public abstract class BasePage extends WebPage {
	public BasePage() {
		add(new BookmarkablePageLink("page1", Page1.class));
		add(new BookmarkablePageLink("page2", Page2.class));
		add(new Label("footer", "This is in the footer"));
	}
}

The two links should go into the header, and the footer in the footer of the page. Note that the abstract keyword isn’t required, but considered a good practise. Now let’s take a look at the markup for the BasePage

<html>
<head></head>
<body>
<div id="header">
    <a href="#" wicket:id="page1">Page1</a>
    <a href="#" wicket:id="page2">Page2</a>
</div>
<div id="body">
<wicket:child />
</div>
<div id="footer">
	<span wicket:id="footer"></span>
</div>
</body>
</html>

In this markup file you see the specific basic layout: we have 3 div elements:

  1. <div id="header">...</div>
  2. <div id="body">...</div>
  3. <div id="footer">...</div>

Note that these aren’t Wicket components, just plain markup. We could have made them components, such as a Panel but for brevity we keep it this way. Now that we have the BasePage finished, we can implement the two subclasses to finish this example.

Implementing the sub pages

We need to build two pages: Page1 and Page2. Each page needs its own markup file and Java class. Let’s first implement Page1.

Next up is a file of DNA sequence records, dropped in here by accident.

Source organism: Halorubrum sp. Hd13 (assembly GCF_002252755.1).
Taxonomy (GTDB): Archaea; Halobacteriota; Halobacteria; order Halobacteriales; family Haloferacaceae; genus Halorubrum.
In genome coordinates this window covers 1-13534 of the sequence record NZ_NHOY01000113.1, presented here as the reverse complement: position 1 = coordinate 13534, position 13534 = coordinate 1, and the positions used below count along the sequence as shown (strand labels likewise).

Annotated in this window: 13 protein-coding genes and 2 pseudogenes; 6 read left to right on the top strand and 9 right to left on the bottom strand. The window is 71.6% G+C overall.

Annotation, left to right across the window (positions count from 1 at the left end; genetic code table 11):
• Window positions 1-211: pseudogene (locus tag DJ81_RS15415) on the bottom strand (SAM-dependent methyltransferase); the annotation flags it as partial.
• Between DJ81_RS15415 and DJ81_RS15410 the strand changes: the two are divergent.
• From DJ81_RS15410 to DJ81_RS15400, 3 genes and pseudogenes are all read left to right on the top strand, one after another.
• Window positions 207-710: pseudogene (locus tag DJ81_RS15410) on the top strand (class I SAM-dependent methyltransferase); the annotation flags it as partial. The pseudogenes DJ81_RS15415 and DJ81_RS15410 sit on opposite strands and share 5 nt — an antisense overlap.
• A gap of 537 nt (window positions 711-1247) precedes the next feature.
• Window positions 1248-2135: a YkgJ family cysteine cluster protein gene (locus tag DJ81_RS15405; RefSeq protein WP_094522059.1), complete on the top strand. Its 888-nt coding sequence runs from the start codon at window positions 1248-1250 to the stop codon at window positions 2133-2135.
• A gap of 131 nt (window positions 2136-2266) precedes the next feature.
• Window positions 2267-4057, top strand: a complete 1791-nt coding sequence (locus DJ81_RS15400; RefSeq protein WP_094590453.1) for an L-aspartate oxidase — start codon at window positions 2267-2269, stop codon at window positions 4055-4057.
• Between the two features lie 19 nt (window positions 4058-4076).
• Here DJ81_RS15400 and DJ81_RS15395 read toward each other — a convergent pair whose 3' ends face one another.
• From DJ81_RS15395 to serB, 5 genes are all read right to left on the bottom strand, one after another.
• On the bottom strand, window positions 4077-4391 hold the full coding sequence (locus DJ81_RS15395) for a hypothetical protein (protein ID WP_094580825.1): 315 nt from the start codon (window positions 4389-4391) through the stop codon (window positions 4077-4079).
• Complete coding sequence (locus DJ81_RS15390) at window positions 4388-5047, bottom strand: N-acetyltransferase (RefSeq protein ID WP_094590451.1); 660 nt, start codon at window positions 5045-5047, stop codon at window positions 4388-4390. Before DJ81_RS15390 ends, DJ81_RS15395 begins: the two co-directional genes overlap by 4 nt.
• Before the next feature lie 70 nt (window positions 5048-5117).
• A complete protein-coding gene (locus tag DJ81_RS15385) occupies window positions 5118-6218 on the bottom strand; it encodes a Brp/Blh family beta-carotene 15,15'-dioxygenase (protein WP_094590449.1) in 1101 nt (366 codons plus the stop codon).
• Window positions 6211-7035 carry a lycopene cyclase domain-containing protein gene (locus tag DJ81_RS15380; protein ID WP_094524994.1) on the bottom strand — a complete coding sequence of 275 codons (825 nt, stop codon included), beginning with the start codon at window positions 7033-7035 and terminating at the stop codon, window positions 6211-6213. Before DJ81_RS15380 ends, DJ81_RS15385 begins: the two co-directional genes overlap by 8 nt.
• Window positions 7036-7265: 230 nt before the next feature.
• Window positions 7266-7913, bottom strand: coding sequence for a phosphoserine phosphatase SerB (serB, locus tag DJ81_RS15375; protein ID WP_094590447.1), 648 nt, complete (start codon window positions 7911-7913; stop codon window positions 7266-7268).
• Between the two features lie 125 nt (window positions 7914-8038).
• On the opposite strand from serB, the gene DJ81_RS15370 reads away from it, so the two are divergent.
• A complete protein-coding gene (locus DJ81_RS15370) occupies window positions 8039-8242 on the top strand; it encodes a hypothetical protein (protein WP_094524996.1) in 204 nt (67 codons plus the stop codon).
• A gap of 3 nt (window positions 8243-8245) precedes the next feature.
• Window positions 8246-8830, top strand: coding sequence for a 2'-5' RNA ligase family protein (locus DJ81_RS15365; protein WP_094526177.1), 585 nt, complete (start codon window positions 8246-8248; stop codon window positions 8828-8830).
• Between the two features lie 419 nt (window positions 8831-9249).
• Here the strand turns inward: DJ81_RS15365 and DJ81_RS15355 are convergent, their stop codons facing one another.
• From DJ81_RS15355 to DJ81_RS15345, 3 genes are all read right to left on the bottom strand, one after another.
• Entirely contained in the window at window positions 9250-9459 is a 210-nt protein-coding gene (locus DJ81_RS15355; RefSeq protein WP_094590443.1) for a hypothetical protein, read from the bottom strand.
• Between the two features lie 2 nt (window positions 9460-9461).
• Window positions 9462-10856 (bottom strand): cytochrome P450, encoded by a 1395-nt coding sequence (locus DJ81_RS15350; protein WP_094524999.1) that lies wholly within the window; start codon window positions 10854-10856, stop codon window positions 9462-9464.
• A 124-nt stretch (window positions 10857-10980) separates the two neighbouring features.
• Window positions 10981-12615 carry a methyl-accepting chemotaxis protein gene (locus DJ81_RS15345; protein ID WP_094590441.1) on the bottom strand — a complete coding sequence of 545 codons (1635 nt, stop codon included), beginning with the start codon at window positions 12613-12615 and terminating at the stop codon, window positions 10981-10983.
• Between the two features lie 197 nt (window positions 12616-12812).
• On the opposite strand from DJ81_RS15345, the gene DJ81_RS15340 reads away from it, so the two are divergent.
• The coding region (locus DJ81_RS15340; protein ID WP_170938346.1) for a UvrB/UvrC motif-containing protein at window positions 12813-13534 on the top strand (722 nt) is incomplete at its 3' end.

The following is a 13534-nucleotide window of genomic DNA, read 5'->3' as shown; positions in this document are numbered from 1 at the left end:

package wicket.quickstart;
import wicket.markup.html.basic.Label;
public class Page1 extends BasePage {
	public Page1() {
		add(new Label("label1", "This is in the subclass Page1"));
	}
}

In this example you see that we add a new label component to the page: label1. This component is only available for Page1, as such Page2 can define its own component hierarchy. Let’s take a look at the markup for Page1:

<html>
<head></head>
<body>
<wicket:extend>
    <h1>Page1</h1>
    <span wicket:id="label1"></span>
</wicket:extend>
</body>
</html>

Here you see that we added the Label component in the markup between the <wicket:extend> tags. If we were to add the component outside those tags, Wicket will not be able to render the component in the final page.

Now, let’s do the same for Page2.

package wicket.quickstart;
import wicket.markup.html.basic.Label;
public class Page2 extends BasePage {
	public Page2() {
		add(new Label("label2", "This is in the subclass Page2"));
	}
}
<html>
<head></head>
<body>
<wicket:extend>
    <h1>Page2</h1>
    <span wicket:id="label2"></span>
</wicket:extend>
</body>
</html>

In Page2 you see that we have a different component structure (label2 instead of label1), and as such that the pages are quite different.

If you paste this code into a Wicket quickstart application, you can see it immediately working (don’t forget to set the homepage to Page1 or Page2).

Conclusion

With markup inheritance you can get a standard layout for your application without too much hassle. It follows the natural inheritance strategy for Java code and makes encapsulation of your component hierarchy possible.

In this example we haven’t touched on the other possible features of markup inheritance:

  • contributing to the <head> section from your sub pages
  • multiple layers of inheritance (this just works)
  • markup inheritance used with Panel components

However, this example should get you up and running.